AMERICA REELS FROM CANCER DIAGNOSIS

“I never thought it could happen to us.”

***

On the night of Tuesday, November 8th, 2016, America was diagnosed with cancer.

“Of course we have cancer!” some lash out. “What did we expect, smoking two packs of Corruption a day, eating Systemic Racism every night, and bathing in the Liberal Smugness Tanning Booth for hours on end! Because of your stupidity and failure to heed my calls, the country I love has cancer!” These Americans do not hate America—they didn’t want to get cancer. They sincerely hope America becomes stronger after the chemo and finally comes to its senses and makes better life choices.

“We never thought this could happen to us,” others grieve, sobbing. “We quit those habits decades ago…why did the cancer creep up now?” Between the tears, some quietly agree with the “I Told You So” sentiment and sit, paralyzed by how blind they were. Chemotherapy is ugly and painful. And each American will react differently to it, “depending on which of the five stages of grief he or she is in when the chemo starts,” explained an American doctor. Many report being terrified not only because the disease might kill them but also because America might be so weak that actually, it’s the cure that does them in. “When I start vomiting from chemo’s radiation poisoning, I hope to be surrounded by love and support; not getting yelled at,” said one American, in response to posts on her Facebook feed, where the hashtag #WeToldYouSo has started to trend.

“Maybe we don’t actually have cancer!” some exclaim, frantically Googling for a second opinion. “Maybe we have one of the “better” kinds of cancers with a really high survival rate!” said one American. He acknowledges that chemo can be hard, but is quick to share a story about his friend for whom chemo treatment was, “actually really smooth compared to how bad it is for everyone else!”

“Excellent…” cheer a small few. Maybe they weren’t born this way, and maybe in an alternate universe they wouldn’t have become this; but whatever their origin story, today they are soulless zombies who feast on human hearts and brains. As much as everyone in the first three groups hates zombies, there have always been zombies peppered throughout humanity, and there will probably always be zombies. “History shows us that periods when the zombie population has been lowest were produced by cross-tribal cooperation and vigilance,” commented one American professor. “But it’s also true that in the immediate aftermath of these kinds of collective traumas, zombies go on the offensive,” she cautioned. A zombie radio host reportedly urged his listeners to take up arms: “They’re stunned! Go for the jugular!” A zombie march is planned in North Carolina, according to the group’s website.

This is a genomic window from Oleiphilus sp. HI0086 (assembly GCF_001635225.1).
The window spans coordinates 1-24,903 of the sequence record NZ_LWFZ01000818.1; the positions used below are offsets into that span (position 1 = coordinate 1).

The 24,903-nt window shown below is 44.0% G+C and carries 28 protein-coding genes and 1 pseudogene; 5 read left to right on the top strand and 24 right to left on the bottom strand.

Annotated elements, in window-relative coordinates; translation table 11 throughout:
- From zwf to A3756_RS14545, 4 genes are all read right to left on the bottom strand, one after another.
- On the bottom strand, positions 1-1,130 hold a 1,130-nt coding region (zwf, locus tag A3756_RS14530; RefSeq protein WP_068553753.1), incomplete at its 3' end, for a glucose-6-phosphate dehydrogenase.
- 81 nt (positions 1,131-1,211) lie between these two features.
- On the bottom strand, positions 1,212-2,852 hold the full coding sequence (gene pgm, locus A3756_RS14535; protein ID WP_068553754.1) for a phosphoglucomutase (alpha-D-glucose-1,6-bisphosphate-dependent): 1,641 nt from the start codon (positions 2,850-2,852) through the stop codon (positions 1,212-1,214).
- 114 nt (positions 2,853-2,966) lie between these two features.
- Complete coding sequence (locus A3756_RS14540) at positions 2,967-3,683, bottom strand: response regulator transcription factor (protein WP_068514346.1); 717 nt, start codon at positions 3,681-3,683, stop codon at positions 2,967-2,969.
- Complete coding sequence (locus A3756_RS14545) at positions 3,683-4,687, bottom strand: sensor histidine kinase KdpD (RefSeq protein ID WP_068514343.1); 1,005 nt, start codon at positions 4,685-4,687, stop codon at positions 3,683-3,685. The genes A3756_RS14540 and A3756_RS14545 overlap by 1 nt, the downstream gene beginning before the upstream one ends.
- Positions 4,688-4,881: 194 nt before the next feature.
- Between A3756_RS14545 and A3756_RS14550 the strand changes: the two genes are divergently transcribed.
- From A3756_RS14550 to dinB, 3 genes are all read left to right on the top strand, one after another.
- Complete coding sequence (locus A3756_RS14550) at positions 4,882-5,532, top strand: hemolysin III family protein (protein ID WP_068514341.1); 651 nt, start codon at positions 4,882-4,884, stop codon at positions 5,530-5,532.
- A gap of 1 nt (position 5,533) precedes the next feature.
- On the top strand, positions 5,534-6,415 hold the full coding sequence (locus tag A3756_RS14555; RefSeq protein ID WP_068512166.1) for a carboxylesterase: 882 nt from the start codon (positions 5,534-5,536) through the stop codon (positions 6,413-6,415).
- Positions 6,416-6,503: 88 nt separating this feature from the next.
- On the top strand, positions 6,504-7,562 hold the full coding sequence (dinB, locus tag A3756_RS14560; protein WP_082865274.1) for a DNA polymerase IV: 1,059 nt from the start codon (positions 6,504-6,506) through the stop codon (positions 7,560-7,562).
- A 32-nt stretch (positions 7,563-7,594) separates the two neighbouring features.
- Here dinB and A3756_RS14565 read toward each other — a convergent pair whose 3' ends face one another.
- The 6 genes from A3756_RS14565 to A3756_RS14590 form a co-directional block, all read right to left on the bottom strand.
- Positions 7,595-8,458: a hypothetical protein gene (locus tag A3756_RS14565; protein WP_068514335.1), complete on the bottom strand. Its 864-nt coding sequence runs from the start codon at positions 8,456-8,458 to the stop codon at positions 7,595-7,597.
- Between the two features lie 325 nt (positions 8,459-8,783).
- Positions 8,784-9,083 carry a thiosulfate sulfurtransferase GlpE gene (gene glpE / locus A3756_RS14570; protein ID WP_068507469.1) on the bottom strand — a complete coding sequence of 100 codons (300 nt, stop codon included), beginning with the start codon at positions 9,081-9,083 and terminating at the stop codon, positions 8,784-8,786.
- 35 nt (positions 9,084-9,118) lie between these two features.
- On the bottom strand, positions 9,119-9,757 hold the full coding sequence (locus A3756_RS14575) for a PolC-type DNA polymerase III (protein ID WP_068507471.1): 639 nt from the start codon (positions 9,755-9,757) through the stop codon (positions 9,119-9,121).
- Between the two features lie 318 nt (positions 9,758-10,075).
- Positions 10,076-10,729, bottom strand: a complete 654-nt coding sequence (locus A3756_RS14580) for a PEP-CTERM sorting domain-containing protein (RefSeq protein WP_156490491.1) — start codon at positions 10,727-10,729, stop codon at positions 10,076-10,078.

Of course, grouping millions of people is a simplistic rhetorical device. The truth is that anyone can belong to any combination of the above tribes (and the countless tribes I’ve failed to give voice to), and that such identities overlap and change over time.

Personally, I accept that America does in fact have cancer. And we must undergo chemotherapy. If we survive the chemo, it is even possible that we become a better country for it. It is possible that, had Hillary Clinton become the president, Americans who identify today as Grievers or Deniers would have never fully empathized with Americans in the “I Told You So” camp. And that—assuming we have had cancer for some time—we would have suddenly dropped dead one day. Or maybe, in the hypothetical years after a Clinton 2016 win, the tribes keep bickering about whether or not we have cancer only to be eaten alive by a zombie apocalypse.

I’m optimistic that the collective trauma of this cancer diagnosis could be a character-building moment for many Americans across all tribes, who will never again for the rest of their lives take America for granted—our progress, our poorest, our role in the world, etc. I’m optimistic that America’s cancer diagnosis could serve as a wake up call to other countries. “If it can happen to America, it can happen to us!” remarked a popular French late night TV host.

Cancer is shitty. And chemo is going to fucking suck. In times of grief, we often want someone to blame. And President-elect Trump deserves blame for a great many evil things. “I’m looking to see how long it takes him to denounce the recent zombie hate crimes,” said a young, female law student. In other words, we’re all waiting to see: Is Trump the cancer, or the chemo? Or is he actually a zombie?

Continued the same student: “I’m also waiting to see who will finally cure cancer.”

 

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